Although its name implies otherwise, the ThighMaster is for much more than working out your thighs. This resistance-based exercise tool can help you work out most of your body, from your arms to your legs. ThighMaster exercises vary between products, however, as there are two types of ThighMaster.
ThighMaster Gold vs. ThighMaster LBX
There are two types of ThighMaster products, the ThighMaster Gold and the ThighMaster LBX (which is also known as the ButtMaster). Both are resistance devices and are very similar to one another.
The main difference is that the ThighMaster LBX is a little longer than the ThighMaster Gold with a slight curvature on the ends. This small feature means that a wider range of ThighMaster exercises can be performed with this product.
The ThighMaster Gold is marketed as a product that can help tighten and tone your thighs – particularly your inner thighs. In comparison, the ThighMaster LBX is marketed as a product that can help tighten and tone your outer thighs, glutes and hips.
However, these products can be used for more than just your lower body. Both the ThighMaster Gold and ThighMaster LBX can be used to work out your arms, shoulders, chest and back.
Performing ThighMaster Exercises
You can perform a variety of different exercises with the ThighMaster. A good ThighMaster workout can enable you to tone the vast majority of your body, from your arms and legs to your chest and upper back.
Always warm-up before starting a workout. A 5- to 10-minute session that incorporates gentler exercises, like stretching, can help prevent injuries.
Move #1. The Inner Thigh Exercise
This thigh workout is the main exercise that the ThighMaster was created for. It specifically targets your adductor muscles.
- Sit down with your feet together. Make sure that you choose a chair that supports your back.
- Place the ThighMaster between your knees, with each handle pressed against your inner thighs. Rest each of your hands on their respective handles.
- Move your knees together, then gradually bring them apart.
- Start out with 10 to 12 reps. However, feel free to work your way up to 20 to 30 reps if you find that 10 to 12 is too easy.
There are several variations of this exercise. The exercise itself is the same; you're simply changing the position of your feet. In this YouTube video, physical therapist Nick Rosencutter recommends doing high reps (20 to 3o) of each variation back to back.
Move #2. The Chest and Breast Exercise
ThighMaster exercises often work out one limb at a time. This exercise requires you to move both your arms simultaneously. and can work the biceps, triceps, chest, shoulder and back muscles.
- Hold the upper portion of the ThighMaster's handles so that one hand is on each side of the yellow connecting cap. Your arms should rest along the length of the ThighMaster's handles.
- Slowly move your arms together by squeezing the ThighMaster with your elbows. Try to get your elbows as close to one another as possible.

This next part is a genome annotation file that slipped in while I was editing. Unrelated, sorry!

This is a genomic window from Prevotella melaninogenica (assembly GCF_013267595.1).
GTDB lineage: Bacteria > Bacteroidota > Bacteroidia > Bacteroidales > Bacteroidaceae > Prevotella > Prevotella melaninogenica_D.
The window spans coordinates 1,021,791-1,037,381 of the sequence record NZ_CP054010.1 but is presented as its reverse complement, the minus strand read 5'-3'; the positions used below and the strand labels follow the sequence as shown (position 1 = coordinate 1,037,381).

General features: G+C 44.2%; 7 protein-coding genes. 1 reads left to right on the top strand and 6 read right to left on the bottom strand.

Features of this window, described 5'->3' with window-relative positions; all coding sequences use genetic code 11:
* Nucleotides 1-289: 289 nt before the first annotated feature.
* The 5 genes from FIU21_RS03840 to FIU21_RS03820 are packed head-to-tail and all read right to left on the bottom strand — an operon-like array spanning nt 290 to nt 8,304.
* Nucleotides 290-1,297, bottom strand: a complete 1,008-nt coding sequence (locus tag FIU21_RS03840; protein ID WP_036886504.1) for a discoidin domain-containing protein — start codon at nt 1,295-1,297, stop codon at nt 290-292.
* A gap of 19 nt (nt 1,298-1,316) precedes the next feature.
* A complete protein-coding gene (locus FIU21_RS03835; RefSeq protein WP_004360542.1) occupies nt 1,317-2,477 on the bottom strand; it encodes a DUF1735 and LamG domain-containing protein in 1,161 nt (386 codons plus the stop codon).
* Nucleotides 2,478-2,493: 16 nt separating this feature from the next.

- Repeat 10 to 12 times.
You can increase the difficulty of this exercise by raising your forearms to shoulder height. They should be parallel to the floor.
Move #3. The Upper Back Exercise
This ThighMaster exercise works out your lats and deltoids.
- Place one of the ThighMaster's handles against your side, under your arm. Your arm will be slightly elevated, and the yellow cap connecting the two handles should rest against the front of your chest. Grip the yellow cap with the elevated arm.
- Hold the ThighMaster in place with your other arm.
- Squeeze down, so that you're pushing down on the arm that has the ThighMaster under it. Push down so that the inside of your elbow moves toward your hip.
- Resist as you bring the ThighMaster back to its original position.
- Repeat at least 10 times, then switch to the other arm. Make sure each repetition is gradual and controlled.
ThighMaster instructions are also detailed in the ThighMaster website's workout video. A ThighMaster workout video is also available for purchase.
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ThighMaster Exercises vs. Other Workouts
According to the Cleveland Clinic, about 80 percent of Americans don't get enough exercise. While moderate-to-vigorous physical activity is ideal, any increase in physical activity can be beneficial to your health.
ThighMaster exercises are an easy way for people to exercise at home — especially if you're the type of person who likes to multitask. They can also be ideal if you're recovering from an injury and can only exercise a specific area of your body.
However, for most people, compound exercises are likely to be a better choice. This is because compound exercises are more efficient and effective in comparison to isolation exercises. Unfortunately, most ThighMaster exercises are isolation exercises.
According to the American Council on Exercise (ACE) , compound exercises allow you to use several muscle groups simultaneously. On the other hand, the Australian Fitness Academy defines isolation movements as exercises that focus on a single muscle or muscle group.
Compound exercises might sound complicated, but many common exercises, like push-up and pull-ups, fall into this category. The ACE also recommends compound exercises like squats, loaded carries and deadlifts. Among these, squats and deadlifts are likely to be best for your thighs.
- American Council on Exercise: "5 Compound Exercises You Should Add to Your Workout"
- Australian Fitness Academy: "What Are Compound Exercises?"
- YouTube.com: "Thighmaster Can Actually Be Useful"
- ThighMaster.com: "How-to Video"
- Cleveland Clinic: "80% of Americans Don’t Get Enough Exercise — and Here’s How Much You Actually Need"